We left the safari camp a little later than planned. With some speed we hoped to make it far enough, missing the impending downpour of the seasonal rainstorm. But by the time we reached the main road it had become a thick veil slowing us to a crawl…and then a full stop, as a sea of red lights ahead become a parking lot of vehicles.

The monsoon had transformed a trickling stream into a raging river, washing away the road and swallowing a bus in silt. The asphalt path home had been severed, a huge chunk washed away to leave a gaping crevice dividing oncoming traffic.

‘Gentleness’ is only mentioned about 4 times in the Bible, depending on which translation you are reading. As one of the spiritual gifts, it seemed a bit weird to me especially since most gifts are mentioned many times. Even more interesting are the verses where ‘gentleness’ did appear.

1) It is mentioned in 2 Corinthians 10:1 saying, “I, Paul, appeal to you with the gentleness and kindness of Christ.”

2) Paul uses it as a challenge to “clothe yourself with” in Colossians 3:12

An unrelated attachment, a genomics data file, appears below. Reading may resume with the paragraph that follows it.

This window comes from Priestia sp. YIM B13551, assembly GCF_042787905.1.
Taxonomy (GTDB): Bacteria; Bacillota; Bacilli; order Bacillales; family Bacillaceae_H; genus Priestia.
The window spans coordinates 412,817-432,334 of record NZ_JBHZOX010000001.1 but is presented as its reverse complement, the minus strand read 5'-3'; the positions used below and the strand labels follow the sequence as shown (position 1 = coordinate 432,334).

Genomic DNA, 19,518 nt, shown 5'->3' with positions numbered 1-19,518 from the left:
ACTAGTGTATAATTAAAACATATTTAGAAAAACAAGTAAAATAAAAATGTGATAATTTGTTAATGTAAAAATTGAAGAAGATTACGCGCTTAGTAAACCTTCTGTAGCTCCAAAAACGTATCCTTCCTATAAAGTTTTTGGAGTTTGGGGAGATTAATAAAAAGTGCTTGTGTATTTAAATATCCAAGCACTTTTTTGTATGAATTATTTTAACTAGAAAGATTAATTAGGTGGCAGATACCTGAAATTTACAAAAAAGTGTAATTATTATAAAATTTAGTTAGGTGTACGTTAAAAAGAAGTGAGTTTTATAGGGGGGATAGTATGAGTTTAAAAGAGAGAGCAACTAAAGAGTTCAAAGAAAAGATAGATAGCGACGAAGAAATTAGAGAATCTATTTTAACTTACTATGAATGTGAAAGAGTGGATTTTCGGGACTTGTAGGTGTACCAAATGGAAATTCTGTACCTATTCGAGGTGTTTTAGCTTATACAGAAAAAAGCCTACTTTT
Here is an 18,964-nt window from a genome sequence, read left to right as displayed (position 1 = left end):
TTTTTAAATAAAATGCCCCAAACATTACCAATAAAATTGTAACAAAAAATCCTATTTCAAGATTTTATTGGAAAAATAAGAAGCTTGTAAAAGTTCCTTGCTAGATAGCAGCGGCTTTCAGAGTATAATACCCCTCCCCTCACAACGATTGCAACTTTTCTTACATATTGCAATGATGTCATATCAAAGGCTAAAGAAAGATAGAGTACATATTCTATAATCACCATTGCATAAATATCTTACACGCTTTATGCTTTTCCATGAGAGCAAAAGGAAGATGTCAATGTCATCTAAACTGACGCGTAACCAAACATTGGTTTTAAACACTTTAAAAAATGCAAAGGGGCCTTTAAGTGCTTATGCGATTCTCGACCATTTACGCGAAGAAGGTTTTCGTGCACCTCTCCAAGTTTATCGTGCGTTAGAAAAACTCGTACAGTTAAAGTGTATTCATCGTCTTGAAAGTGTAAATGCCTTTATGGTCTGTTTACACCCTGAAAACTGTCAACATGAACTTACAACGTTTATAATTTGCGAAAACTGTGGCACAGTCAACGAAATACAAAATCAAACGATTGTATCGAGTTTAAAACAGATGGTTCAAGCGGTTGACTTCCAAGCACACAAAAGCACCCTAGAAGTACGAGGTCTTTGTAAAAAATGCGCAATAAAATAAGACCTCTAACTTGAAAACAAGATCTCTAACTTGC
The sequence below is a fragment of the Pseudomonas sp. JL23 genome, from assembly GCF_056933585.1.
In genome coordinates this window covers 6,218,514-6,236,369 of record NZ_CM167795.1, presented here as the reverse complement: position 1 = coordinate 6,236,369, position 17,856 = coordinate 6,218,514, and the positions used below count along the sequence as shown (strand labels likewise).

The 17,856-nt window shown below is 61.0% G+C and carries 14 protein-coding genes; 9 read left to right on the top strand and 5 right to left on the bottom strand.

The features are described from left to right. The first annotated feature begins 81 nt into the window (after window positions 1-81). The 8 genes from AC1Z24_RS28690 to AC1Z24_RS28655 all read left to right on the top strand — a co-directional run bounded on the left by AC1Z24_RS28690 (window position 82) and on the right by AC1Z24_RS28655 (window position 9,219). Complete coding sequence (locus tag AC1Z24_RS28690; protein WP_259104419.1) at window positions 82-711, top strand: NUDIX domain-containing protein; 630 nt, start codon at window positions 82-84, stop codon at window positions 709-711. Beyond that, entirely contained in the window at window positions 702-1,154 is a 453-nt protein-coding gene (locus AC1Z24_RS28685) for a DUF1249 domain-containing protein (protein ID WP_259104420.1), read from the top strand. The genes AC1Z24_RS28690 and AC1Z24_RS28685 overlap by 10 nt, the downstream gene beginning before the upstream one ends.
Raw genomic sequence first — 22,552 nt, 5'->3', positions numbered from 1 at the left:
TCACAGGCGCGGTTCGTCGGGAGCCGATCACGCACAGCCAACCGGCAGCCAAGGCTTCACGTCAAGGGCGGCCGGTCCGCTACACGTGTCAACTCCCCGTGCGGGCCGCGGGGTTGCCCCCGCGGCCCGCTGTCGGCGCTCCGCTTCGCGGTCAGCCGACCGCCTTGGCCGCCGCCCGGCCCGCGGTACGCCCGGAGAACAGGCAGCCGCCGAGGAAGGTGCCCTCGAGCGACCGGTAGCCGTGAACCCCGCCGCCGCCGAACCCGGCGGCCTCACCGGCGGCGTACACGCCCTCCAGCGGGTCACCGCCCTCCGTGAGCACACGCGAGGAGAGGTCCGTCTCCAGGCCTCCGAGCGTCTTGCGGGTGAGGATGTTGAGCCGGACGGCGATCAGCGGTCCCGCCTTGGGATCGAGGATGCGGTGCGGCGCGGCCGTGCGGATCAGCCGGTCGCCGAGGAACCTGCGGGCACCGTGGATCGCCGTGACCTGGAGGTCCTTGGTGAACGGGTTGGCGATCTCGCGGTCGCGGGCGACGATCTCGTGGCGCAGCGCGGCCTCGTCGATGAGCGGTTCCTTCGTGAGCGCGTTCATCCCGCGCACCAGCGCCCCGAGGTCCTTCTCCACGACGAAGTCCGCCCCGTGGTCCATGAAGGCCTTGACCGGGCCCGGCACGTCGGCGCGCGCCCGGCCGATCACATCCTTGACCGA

3) And according to Paul it is something you should pursue in 1 Timothy 6:11.

So why was gentleness such an important quality ‘of Christ’, and one we should pursue? Jesus’ character depicts the answer perfectly.

He did not come to the earth in a whirlwind of rage and anger to avenge and destroy. Knowing that all of humanity was blind to their sin and lost, Jesus instead exhibited gentleness throughout his time on earth, even willingly dying on the cross to save the lost.

Have you noticed it is hard to stay angry when you are trying to be gentle? Even harder when you engage the other words mentioned together with gentleness, like patience, love, and mercy.

There are great benefits to gentleness. It requires you to calm down, allow your brain to think clearly, you problem solve faster, and make space for empathy. The act of gentleness also makes room for trust as you listen.

As a Christian, even as a Christian leader, it is easy to let frustration reach ‘torrential rain’ status. Especially when what seems obvious to you, is not always obvious to others. Jesus had a great way to combat this…with gentleness and time away with God to rejuvenate.

We can use his strategies also. Instead of allowing frustration and anger to become torrential, destroying relationships and trust, strengthen your relationship with God, and employ gentleness instead. Allow it to wash away the challenges and nourish the people around you, like a soft rainfall